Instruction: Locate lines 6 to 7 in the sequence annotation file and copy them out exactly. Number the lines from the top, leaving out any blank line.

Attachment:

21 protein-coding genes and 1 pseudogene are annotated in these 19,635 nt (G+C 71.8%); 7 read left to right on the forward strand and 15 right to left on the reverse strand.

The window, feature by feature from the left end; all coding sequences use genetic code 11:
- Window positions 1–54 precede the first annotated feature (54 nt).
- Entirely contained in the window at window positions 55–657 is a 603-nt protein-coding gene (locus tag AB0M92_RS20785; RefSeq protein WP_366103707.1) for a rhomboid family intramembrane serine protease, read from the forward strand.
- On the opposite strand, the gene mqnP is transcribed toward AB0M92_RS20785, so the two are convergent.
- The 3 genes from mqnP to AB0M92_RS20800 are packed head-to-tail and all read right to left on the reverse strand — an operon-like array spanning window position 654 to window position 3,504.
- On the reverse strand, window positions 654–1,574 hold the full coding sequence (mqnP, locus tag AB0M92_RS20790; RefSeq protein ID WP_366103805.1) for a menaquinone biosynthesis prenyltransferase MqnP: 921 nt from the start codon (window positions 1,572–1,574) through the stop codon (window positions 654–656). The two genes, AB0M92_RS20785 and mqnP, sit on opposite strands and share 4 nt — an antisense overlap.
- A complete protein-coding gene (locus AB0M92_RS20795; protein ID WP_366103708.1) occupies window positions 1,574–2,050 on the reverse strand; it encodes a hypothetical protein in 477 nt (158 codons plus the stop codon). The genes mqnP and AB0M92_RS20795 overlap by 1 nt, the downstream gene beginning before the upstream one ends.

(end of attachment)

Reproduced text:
- The 3 genes from mqnP to AB0M92_RS20800 are packed head-to-tail and all read right to left on the reverse strand — an operon-like array spanning window position 654 to window position 3,504.
- On the reverse strand, window positions 654–1,574 hold the full coding sequence (mqnP, locus tag AB0M92_RS20790; RefSeq protein ID WP_366103805.1) for a menaquinone biosynthesis prenyltransferase MqnP: 921 nt from the start codon (window positions 1,572–1,574) through the stop codon (window positions 654–656). The two genes, AB0M92_RS20785 and mqnP, sit on opposite strands and share 4 nt — an antisense overlap.